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Multicolor Fluorescence Nanoscopy by Photobleaching: Concept Verification and its Application to Resolve Selective Storage of Proteins in Platelets
KTH, School of Engineering Sciences (SCI), Applied Physics, Experimental Biomolecular Physics.
KTH, School of Engineering Sciences (SCI), Applied Physics, Experimental Biomolecular Physics.
KTH, School of Biotechnology (BIO), Protein Technology.ORCID iD: 0000-0001-9430-3720
KTH, School of Biotechnology (BIO), Protein Technology.ORCID iD: 0000-0002-0695-5188
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2014 (English)In: ACS Nano, ISSN 1936-0851, E-ISSN 1936-086X, Vol. 8, no 5, 4358-4365 p.Article in journal (Refereed) Published
Abstract [en]

Fluorescence nanoscopy provides means to discernthe finer details of protein localization and interaction in cells by offeringan order of magnitude higher resolution than conventional optical imagingtechniques. However, these super resolution techniques put higher demands onthe optical system as well as on the fluorescent probes, making multicolorfluorescence nanoscopy a challenging task. Here we present a new and simpleprocedure which exploits the photostability and excitation spectra of dyes toincrease the number of simultaneous recordable targets in STED nanoscopy. Weuse this procedure to demonstrate four color STED imaging of platelets with ≤40 nm resolution and low crosstalk. Platelets can selectively store, sequesterand release a multitude of different proteins, and in a manner specific fordifferent physiological and disease states. By applying multicolor nanoscopy tostudy platelets, we can achieve spatial mapping of the protein organizationwith a high resolution, for multiple proteins at the same time and in the samecell. This provides a means to identify specific platelet activation states fordiagnostic purposes and to understand the underlying protein storage andrelease mechanisms. We studied the organization of the pro- and anti-angiogenicproteins VEGF and PF-4 together with fibrinogen and filamentous actin, andfound distinct features in their respective protein localization. Further,colocalization analysis revealed only minor overlap between the proteins VEGFand PF-4 indicating that they have separate storage and release mechanisms,corresponding well with their opposite rules as pro- and anti-angiogenicproteins, respectively.

Place, publisher, year, edition, pages
2014. Vol. 8, no 5, 4358-4365 p.
Keyword [en]
multicolor, super resolution microscopy, photobleaching, STED, platelets, thrombocytes, α-granules
National Category
Physical Sciences
Research subject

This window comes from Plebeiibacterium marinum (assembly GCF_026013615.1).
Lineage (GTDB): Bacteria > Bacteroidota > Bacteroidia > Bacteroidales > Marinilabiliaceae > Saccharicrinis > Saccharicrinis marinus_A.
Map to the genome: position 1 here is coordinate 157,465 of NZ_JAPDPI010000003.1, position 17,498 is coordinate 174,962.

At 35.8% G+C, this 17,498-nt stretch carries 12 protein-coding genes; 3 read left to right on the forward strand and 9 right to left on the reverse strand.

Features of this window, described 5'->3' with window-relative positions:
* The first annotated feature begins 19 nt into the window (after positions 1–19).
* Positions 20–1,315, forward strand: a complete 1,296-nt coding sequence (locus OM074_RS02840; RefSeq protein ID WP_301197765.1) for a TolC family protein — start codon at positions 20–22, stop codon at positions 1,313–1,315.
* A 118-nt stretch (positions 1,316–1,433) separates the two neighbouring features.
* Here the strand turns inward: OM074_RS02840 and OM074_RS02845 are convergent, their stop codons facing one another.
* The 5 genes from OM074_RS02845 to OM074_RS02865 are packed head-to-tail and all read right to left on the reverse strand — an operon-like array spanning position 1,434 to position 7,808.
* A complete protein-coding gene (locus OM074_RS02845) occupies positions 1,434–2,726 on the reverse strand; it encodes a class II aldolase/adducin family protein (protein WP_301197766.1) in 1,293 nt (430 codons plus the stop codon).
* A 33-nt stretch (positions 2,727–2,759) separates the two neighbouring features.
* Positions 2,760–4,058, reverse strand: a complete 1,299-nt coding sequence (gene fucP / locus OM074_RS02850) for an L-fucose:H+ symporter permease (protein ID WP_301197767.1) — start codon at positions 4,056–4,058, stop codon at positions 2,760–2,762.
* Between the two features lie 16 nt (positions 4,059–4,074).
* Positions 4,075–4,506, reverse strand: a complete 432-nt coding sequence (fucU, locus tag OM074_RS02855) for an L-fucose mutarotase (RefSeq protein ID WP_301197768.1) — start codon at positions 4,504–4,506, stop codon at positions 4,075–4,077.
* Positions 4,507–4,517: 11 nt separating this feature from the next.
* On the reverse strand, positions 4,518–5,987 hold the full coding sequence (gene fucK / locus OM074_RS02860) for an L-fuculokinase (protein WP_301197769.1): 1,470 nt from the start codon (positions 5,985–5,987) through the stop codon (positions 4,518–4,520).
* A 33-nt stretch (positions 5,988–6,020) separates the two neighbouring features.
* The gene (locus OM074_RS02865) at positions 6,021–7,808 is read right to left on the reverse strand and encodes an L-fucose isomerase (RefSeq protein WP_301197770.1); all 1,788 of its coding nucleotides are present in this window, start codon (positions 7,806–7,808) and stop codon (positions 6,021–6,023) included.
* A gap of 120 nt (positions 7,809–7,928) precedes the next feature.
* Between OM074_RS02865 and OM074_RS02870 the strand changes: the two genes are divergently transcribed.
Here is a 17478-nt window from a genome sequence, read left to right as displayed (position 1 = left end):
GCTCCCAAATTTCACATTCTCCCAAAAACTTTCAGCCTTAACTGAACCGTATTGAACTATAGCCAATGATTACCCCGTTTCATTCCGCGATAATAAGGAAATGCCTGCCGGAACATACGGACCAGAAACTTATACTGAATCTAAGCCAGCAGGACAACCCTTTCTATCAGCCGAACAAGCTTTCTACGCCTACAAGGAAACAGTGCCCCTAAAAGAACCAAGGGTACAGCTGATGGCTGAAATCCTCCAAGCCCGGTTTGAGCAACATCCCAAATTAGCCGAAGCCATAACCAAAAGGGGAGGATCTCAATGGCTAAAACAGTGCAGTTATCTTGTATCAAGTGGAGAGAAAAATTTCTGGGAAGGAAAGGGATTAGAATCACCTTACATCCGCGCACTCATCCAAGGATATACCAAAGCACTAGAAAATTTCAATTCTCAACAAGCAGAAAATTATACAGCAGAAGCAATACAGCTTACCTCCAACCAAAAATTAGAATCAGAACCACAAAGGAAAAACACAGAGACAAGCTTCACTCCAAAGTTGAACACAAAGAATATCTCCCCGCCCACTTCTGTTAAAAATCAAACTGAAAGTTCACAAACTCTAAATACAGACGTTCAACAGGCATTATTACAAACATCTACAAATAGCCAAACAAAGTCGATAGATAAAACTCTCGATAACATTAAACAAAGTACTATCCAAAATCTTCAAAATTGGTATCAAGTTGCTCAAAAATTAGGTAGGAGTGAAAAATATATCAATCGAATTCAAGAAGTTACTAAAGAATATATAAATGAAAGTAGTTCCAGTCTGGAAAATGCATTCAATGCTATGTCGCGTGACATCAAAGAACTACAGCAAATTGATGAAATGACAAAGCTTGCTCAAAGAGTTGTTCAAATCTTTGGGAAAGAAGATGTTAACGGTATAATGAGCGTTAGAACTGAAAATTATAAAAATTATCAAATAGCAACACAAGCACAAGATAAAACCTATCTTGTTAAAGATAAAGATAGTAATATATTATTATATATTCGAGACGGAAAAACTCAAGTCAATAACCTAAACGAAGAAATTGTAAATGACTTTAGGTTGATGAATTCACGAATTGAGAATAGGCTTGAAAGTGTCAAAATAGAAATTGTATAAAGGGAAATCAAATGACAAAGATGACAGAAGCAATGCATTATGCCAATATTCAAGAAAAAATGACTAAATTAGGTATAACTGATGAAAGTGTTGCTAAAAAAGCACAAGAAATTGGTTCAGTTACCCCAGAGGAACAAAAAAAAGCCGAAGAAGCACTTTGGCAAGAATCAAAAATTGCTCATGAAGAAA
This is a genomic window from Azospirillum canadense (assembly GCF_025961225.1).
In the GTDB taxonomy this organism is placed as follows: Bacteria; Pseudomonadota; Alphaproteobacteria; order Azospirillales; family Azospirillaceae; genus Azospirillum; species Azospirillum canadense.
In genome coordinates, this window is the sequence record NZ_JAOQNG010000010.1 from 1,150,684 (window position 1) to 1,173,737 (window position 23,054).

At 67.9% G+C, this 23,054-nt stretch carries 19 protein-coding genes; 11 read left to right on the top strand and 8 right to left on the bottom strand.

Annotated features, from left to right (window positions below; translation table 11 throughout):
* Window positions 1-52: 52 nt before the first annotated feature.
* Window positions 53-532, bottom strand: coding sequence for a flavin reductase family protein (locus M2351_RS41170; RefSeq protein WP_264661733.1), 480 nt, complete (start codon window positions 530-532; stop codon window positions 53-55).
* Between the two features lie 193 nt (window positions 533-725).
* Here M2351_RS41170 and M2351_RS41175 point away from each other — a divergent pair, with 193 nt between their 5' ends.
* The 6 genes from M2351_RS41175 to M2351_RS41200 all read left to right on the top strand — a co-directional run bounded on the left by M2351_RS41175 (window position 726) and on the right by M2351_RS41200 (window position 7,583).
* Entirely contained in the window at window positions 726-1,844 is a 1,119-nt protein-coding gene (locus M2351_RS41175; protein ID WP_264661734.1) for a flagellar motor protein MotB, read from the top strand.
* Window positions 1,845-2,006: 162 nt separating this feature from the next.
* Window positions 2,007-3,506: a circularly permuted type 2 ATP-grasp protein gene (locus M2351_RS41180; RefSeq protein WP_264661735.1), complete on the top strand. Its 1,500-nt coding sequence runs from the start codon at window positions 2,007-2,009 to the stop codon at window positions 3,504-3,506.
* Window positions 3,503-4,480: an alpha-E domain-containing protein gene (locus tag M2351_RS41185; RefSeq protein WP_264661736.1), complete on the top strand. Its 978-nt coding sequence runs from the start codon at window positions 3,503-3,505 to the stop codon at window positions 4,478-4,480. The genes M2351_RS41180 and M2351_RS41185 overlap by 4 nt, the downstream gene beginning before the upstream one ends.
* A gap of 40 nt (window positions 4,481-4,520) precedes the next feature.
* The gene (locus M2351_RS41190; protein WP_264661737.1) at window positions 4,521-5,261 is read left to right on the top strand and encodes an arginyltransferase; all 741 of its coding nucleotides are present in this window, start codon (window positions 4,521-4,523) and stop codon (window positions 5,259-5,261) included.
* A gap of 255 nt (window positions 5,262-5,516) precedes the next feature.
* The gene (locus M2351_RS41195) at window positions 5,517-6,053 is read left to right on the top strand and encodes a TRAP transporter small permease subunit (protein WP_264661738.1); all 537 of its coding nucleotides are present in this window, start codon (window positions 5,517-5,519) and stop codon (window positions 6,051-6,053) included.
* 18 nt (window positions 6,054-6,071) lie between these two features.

Biological Physics
Identifiers
URN: urn:nbn:se:kth:diva-141008DOI: 10.1021/nn406113mISI: 000336640600026Scopus ID: 2-s2.0-84901649796OAI: oai:DiVA.org:kth-141008DiVA: diva2:693793
Funder
EU, FP7, Seventh Framework Programme, 801237
Note

Updated from "Submitted" to "Published". QC 20140630

Available from: 2014-02-05 Created: 2014-02-05 Last updated: 2017-12-06Bibliographically approved
In thesis
1. Super resolution optical imaging – image analysis, multicolor development and biological applications
Open this publication in new window or tab >>Super resolution optical imaging – image analysis, multicolor development and biological applications
2014 (English)Doctoral thesis, comprehensive summary (Other academic)
Abstract [en]

This thesis focuses on super resolution STED optical imaging. STED provides a wealth of new informational content to the acquired images by using stimulated emission to surpass the diffraction limit in optical fluorescence microscopy. To further increase the informational content, a new method to perform multicolor STED imaging by exploiting differences in the photostability and excitation spectra of dyes is presented. In order to extract information from the images, computational algorithms which handle the new type of high resolution informational content are developed.

We propose that multicolor super resolution imaging in combination with image analysis can reduce the amount of clinical samples required to perform accurate cancer diagnosis. To date, such diagnosis is based mainly on significant amounts of tissue samples extracted from the suspected tumor site. The sample extraction often requires anesthetics and can lead to complications such as hematoma, infections and even cancer cell ceding along the needle track. We show that by applying multicolor STED and image analysis, the information gained from single cells is greatly increased. We therefore propose that accurate diagnosis can be based on significantly less extracted tissue material, allowing for a more patient friendly sampling. This approach can also be applied when studying blood platelets, where we show how the high informational content can be used to identify platelet specific activational states. Since platelets are involved in many different types of diseases, such analysis could provide means of performing truly minimally invasive diagnostics based on a simple blood test.

In addition, our data makes it possible to understand in finer detail the underlying mechanisms rendering cells metastasis competent. We combine the high resolution spatial information provided by STED with information regarding the adhesive forces of cells measured by TFM (Traction Force Microscopy) and the cell stiffness measured by AFM (Atomic Force Microscopy). Such comparisons provide a link between the specific highly resolved protein distributions and different cellular mechanics and functions.